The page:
• Large (100+ trackable staff) – 20+ users

What data points should we track in Bridgit Bench?

There is plenty of opportunity to track custom data points, which we’ll refer to as fields, in Bridgit Bench. However, when it comes to determining what to track, it’s important to identify what will add value and what will become unnecessary noise or wasteful to maintain.

One way to help determine what fields will add value is to think about how your staffing decisions are made. Are there attributes people hold that help determine if they are a good fit for a project role? Are your projects split by Division and that is how you decide which leader the project belongs to? Each of the customizable fields will add the most value when you’re using them to find unique subsets of data that help drive these decisions.

For example, if your company is split into different regions or offices, you may want to add a Region custom field for both people and projects. This will allow you to apply a filter on this field and see the subset of data that is relevant to a specific region. Or if you have managers that are responsible for different Market Sectors (K-12, Tenant Improvements, Special Projects etc.) you may want to add a Market Sector field associated with Projects and People respectively.

If you have any questions about adding custom fields, you can visit our support page for custom people fields and custom project fields.

Below are some of the most common fields we see tracked amongst our customers.

Common custom people Fields

  • Region/Office
  • Department
  • Phone Number
  • Employee Start Date
  • Position Strength (Scale of 1-10)
  • Employee ID
    • This is something that can act as a unique identifier between various systems. This is very valuable if you want to set-up a future integration utilizing the Bench API for automated updates.
  • Speciality
    • If there are various specialties within a specific title, this would be a good place to track the unique specialties of each person.
  • Traveller or Willing to Relocate

Common custom project fields

  • Project ID/Number
  • Market Sector
  • Region/Office
  • Client/Customer
  • Value
  • Address
  • Stage (Awarded, Pursuit, Lost)
    • If you want to plan for a project you might win and see the impact it would have on your staff/organization, then adding this field is a good choice.

Short forms

Every industry has jargon, short forms or abbreviations that they use. You likely use PM to save some breath, avoid unnecessary typing or space on a page rather than using Project Manager. We get it; we do it too in the tech industry. However, when it comes to data in Bridgit Bench, it might not be the best option. We recommend you adopt 1 of the 2 methods listed below to optimize tool performance:

Eliminate abbreviations

That’s right, instead of using Sr. PM use Senior Project Manager.

This will reduce any risk of duplicates. For example, if an Administrator adds a Title of Sr. PM and another Administrator adds Sr PM, you’ll see two list options and your search results may get skewed or less accurate. By using the full title you’ll eliminate those inconsistencies that limit your results.

Choose consistent abbreviations

In the case that your organization can’t live without short forms, feel free to add them. You’ll just want to make sure you have consistency throughout your various lists and custom fields you’re required to maintain to keep performance high.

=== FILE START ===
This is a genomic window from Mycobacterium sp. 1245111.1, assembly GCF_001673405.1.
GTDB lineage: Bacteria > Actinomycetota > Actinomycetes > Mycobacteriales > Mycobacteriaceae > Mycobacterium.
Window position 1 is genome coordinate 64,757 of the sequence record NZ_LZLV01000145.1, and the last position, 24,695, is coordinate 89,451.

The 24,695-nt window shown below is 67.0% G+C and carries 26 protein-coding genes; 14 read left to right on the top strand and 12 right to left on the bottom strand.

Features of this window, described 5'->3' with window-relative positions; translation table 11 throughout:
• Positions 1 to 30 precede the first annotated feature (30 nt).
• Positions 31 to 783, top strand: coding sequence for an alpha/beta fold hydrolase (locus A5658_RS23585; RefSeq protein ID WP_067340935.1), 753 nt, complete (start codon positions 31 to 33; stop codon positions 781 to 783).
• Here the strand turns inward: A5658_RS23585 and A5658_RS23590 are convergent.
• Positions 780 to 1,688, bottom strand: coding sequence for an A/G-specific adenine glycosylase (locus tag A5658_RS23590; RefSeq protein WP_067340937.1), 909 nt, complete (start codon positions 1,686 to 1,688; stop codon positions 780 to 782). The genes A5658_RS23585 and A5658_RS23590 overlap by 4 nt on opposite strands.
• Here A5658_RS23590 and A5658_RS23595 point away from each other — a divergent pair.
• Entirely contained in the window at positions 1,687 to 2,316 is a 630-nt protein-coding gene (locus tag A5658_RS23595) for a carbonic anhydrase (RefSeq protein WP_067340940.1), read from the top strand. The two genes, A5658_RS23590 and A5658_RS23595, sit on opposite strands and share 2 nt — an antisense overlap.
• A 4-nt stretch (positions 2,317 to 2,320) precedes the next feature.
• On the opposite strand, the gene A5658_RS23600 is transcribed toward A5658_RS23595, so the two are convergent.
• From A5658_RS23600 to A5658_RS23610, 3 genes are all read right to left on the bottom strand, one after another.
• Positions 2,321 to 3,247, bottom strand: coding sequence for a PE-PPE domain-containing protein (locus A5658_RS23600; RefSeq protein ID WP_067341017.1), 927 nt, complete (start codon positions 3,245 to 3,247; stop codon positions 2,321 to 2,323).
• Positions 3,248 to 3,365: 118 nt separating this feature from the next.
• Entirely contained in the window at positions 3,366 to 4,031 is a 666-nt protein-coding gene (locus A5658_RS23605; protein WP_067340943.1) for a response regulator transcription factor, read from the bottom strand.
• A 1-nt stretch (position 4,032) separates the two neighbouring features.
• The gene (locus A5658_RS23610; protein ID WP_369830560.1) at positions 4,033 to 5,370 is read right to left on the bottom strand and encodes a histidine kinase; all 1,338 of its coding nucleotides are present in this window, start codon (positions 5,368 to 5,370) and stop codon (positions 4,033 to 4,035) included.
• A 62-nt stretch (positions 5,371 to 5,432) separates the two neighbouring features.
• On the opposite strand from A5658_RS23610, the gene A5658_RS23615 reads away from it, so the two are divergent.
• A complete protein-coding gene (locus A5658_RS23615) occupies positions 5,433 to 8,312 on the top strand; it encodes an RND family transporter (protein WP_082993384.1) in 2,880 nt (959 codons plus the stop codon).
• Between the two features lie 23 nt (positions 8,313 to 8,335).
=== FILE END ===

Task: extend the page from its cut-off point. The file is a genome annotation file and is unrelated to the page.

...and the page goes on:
Specifically, the Titles and Roles lists are two lists you will need to manage independently. However, when you’re looking to fill a role on a project, Bridgit Bench searches for all people who have a title that contains the role name. If your people have titles of Sr. PM and you’re looking to fill a Senior Project Manager role, no results will surface unless you manually remove the filter on Title every time you fill a role.

For more information about using abbreviations and short forms, visit our support page here.


Integrations are great, but they do require your data to be in top shape. If your data isn’t in good shape, passing data from one system to the other will cause failures and frustration. Keep the below best practices in mind if you’re thinking an integration could be in your future.

Unique identifiers

These will be required when setting up an integration because the systems will need to be able to differentiate between people and/or projects without the risk of updating the wrong person or project. Things like employee ID, email address or project number can all be used as unique identifiers because they often aren’t shared between multiple people or projects.

Look at the system you want to integrate with, find the unique identifier and add this unique identifier as a custom field in your Bridgit Bench settings.

Naming conventions

If you’re thinking of connecting your Bridgit Bench project data with your Procore project data, take a look at how your projects are named in Procore and make them consistent in Bridgit Bench. For example, does your Procore project name include the project ID? If so, add the ID to the name in Bridgit Bench as well. This consistency will go a long way in the future and reduce the risk of duplicate data.

Tips for managing projects


We understand how important colours are when it comes to differentiating data and making quick decisions. Bridgit Bench allows you to customize the colour of each of your projects.